Take, for example, the speakers’ performance in top frequencies — the very high musical notes the speaker is asked to reproduce. While one must consider many factors, such as tweeter material, magnet construction and other quality parts, the high frequency drivers embrace as many different tonal gradations as one will find in human voices. The Pioneers’ tweeters have a unique flavoring inasmuch as they offer the kind of tonal quality I’d call organic — never in your face and always well tempered and, oh so pleasant to listen to. Hear a trumpet without screech or harshness; distinguish the different tonal elements of a sax and a clarinet performing in the high frequency domain. And hear the multitude of overtones (harmonics) as they identify the personality of an instrument.

Next segment, the midrange. Midrange is divided into three parts — the frequencies from about 160 Hz to 320Hz (lower midrange), the segment between 160Hz to about 1300Hz (pure midrange) and the section of frequencies from about 2600Hz to 5kHz (the middle highs). The tweeter handles some of those frequencies, of course, but the midrange driver must often handle a very broad frequency band and — in great designs — smoothly handle the transition. That’s easier said than done — the Pioneer engineers have done it right.

The S-1EXs are tuned to deliver 32Hz at the port, and I put this to the test by playing some resolute bass material. One CD by Jimmy Smith titled Sum Serious Blues (Milestone MCD-9207-2), which features double bass with lots of A-string energy; one called Todo Sobre De Madre (Universal 676208-2) with well produced electronic bass and synthesizer energy down to about 30Hz; and an old favourite of mine, a Dorian CD titled The Great Organ of Saint Eustache (Dor-90134t) that features Bach’s “Toccata and Fugue in D Minor” with bone-rattling organ bass. Although I used a test CD with a 30Hz note to check the Pioneers’ capabilities, I soon found that speakers’ ability to recreate all harmonics (above the fundamentals) made them impart meaning to the term musicality. While the Pioneers achieved great fundamentals and allowed plenty harmonic structure at the low midrange and bass, they didn’t allow these frequency segments to infiltrate the pure midrange area. Thus, double bass sounded “woody” with appropriate dimensions; electronic bass energy was high enough to rattle the foundation of my new house, but didn’t so much as flinch even when I drove the speakers up to 110dB. Pipe organ fans rejoice the Pioneer speakers easily handle bottom end with resolution, rich harmonics and well-balanced energy.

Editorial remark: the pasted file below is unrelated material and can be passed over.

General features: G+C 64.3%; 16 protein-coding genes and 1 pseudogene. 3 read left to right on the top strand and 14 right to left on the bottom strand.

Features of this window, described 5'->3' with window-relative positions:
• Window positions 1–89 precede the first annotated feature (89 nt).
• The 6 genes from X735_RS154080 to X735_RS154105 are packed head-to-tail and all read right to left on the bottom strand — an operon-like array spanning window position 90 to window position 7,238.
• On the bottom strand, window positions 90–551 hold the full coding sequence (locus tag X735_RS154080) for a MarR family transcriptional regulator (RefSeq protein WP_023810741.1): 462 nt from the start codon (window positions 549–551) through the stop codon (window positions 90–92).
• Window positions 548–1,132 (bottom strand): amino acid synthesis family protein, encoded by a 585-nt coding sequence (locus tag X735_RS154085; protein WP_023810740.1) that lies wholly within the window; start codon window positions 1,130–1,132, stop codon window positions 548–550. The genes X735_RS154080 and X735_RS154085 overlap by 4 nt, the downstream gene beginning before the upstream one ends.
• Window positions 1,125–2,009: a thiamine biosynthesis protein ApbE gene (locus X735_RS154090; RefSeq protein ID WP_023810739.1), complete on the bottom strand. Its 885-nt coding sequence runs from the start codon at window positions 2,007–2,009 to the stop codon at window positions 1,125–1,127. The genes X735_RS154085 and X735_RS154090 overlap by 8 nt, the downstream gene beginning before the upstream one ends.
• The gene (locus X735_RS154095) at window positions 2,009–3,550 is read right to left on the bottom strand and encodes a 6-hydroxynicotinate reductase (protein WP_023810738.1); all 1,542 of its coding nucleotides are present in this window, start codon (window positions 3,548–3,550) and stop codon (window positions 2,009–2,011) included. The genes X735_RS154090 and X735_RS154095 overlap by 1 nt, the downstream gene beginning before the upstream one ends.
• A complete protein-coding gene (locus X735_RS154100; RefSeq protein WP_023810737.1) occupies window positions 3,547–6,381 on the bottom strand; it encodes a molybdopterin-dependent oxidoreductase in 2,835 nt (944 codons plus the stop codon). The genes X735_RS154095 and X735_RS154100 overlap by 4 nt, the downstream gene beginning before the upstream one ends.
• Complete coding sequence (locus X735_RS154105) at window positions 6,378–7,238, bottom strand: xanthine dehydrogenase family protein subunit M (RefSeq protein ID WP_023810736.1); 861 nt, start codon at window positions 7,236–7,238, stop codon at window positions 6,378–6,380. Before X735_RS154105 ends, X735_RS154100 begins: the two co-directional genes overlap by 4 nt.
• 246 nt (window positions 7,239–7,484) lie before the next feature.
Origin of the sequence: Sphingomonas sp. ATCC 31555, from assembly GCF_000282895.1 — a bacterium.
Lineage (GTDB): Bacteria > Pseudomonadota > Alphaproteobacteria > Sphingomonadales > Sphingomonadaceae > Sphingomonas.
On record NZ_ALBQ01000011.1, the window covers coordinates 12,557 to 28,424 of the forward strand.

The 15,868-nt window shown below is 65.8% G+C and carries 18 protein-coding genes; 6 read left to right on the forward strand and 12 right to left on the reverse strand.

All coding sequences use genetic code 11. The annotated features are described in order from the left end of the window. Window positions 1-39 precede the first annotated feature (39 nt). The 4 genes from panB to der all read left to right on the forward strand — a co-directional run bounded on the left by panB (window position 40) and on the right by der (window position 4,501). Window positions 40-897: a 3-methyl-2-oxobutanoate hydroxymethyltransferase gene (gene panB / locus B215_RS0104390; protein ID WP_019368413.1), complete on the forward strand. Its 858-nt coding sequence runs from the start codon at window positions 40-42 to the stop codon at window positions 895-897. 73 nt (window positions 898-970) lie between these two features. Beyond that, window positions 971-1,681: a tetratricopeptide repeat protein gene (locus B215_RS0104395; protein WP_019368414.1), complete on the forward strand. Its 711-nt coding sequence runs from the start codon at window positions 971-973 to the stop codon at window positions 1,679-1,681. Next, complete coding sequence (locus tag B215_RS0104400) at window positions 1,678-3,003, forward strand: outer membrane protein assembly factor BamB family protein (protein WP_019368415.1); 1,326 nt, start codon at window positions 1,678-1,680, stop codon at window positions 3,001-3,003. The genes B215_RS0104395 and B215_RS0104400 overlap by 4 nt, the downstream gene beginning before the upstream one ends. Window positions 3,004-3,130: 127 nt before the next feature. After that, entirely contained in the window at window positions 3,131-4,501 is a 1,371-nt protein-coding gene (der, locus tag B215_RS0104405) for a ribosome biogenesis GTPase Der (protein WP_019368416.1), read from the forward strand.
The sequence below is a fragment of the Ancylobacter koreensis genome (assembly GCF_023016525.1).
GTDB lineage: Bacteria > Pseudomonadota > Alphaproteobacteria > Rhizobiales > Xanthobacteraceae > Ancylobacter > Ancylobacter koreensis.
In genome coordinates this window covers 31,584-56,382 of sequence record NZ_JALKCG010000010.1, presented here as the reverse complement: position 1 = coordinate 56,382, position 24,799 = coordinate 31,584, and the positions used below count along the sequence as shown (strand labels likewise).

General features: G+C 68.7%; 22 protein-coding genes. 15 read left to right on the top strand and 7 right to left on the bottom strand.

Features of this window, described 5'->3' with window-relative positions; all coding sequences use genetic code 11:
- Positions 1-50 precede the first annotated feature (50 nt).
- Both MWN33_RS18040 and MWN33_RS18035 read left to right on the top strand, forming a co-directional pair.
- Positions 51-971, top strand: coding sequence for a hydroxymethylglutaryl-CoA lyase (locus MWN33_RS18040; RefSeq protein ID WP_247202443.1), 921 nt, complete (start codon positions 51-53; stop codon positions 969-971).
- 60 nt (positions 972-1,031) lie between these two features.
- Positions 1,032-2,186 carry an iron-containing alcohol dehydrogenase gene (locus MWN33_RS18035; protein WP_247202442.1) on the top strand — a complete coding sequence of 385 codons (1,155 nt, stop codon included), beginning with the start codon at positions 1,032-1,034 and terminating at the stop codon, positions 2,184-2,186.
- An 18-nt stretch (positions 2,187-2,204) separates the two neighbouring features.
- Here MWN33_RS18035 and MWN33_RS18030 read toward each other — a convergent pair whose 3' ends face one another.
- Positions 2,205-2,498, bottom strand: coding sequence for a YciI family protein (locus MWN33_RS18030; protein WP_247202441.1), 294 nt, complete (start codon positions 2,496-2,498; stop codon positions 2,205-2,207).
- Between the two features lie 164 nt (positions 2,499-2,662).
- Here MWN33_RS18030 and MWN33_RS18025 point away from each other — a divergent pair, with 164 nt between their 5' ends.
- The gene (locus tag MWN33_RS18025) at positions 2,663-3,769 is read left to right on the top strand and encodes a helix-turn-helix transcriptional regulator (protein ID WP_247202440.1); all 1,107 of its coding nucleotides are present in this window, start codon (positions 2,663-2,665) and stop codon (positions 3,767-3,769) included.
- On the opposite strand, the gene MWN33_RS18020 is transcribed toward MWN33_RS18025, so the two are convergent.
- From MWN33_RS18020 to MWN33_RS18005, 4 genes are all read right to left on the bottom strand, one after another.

I find it quite astonishing that loudspeakers the size of the Pioneers can disappear, sonically that is. Nevertheless, that is exactly what happens when the set-up is correct. In my house, they sounded best about seven feet apart, not toed in, five feet from the rear wall and a couple of feet away from side walls; and I recommend this system arrangement. Do not forget to use good cables and complementing back-up components (high-end stuff will do). I believe that ultimately, the kind of sound the end-user likes is in his/her hands, because the Pioneers offer sufficient tonal neutrality. This, of course, is the prerequisite for us to be able to choose a good amp, cables, CD player, etc. that make up a great system combination.